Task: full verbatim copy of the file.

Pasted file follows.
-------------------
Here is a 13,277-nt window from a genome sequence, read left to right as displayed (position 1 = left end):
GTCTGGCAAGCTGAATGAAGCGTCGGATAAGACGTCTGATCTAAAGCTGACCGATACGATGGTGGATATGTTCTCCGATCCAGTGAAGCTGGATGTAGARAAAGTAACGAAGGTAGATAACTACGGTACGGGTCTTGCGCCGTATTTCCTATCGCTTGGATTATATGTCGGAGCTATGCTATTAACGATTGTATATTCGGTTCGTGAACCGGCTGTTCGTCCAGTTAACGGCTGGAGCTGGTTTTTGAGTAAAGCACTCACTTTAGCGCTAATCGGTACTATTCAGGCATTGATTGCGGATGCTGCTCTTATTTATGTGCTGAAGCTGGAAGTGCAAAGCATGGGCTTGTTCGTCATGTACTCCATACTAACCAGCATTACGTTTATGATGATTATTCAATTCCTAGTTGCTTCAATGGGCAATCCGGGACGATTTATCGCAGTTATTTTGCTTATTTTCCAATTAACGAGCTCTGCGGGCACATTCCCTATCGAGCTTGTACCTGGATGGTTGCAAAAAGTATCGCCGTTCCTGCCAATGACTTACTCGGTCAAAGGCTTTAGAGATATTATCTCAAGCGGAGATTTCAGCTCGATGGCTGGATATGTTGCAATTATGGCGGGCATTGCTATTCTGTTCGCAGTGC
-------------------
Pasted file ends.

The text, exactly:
Here is a 13,277-nt window from a genome sequence, read left to right as displayed (position 1 = left end):
GTCTGGCAAGCTGAATGAAGCGTCGGATAAGACGTCTGATCTAAAGCTGACCGATACGATGGTGGATATGTTCTCCGATCCAGTGAAGCTGGATGTAGARAAAGTAACGAAGGTAGATAACTACGGTACGGGTCTTGCGCCGTATTTCCTATCGCTTGGATTATATGTCGGAGCTATGCTATTAACGATTGTATATTCGGTTCGTGAACCGGCTGTTCGTCCAGTTAACGGCTGGAGCTGGTTTTTGAGTAAAGCACTCACTTTAGCGCTAATCGGTACTATTCAGGCATTGATTGCGGATGCTGCTCTTATTTATGTGCTGAAGCTGGAAGTGCAAAGCATGGGCTTGTTCGTCATGTACTCCATACTAACCAGCATTACGTTTATGATGATTATTCAATTCCTAGTTGCTTCAATGGGCAATCCGGGACGATTTATCGCAGTTATTTTGCTTATTTTCCAATTAACGAGCTCTGCGGGCACATTCCCTATCGAGCTTGTACCTGGATGGTTGCAAAAAGTATCGCCGTTCCTGCCAATGACTTACTCGGTCAAAGGCTTTAGAGATATTATCTCAAGCGGAGATTTCAGCTCGATGGCTGGATATGTTGCAATTATGGCGGGCATTGCTATTCTGTTCGCAGTGC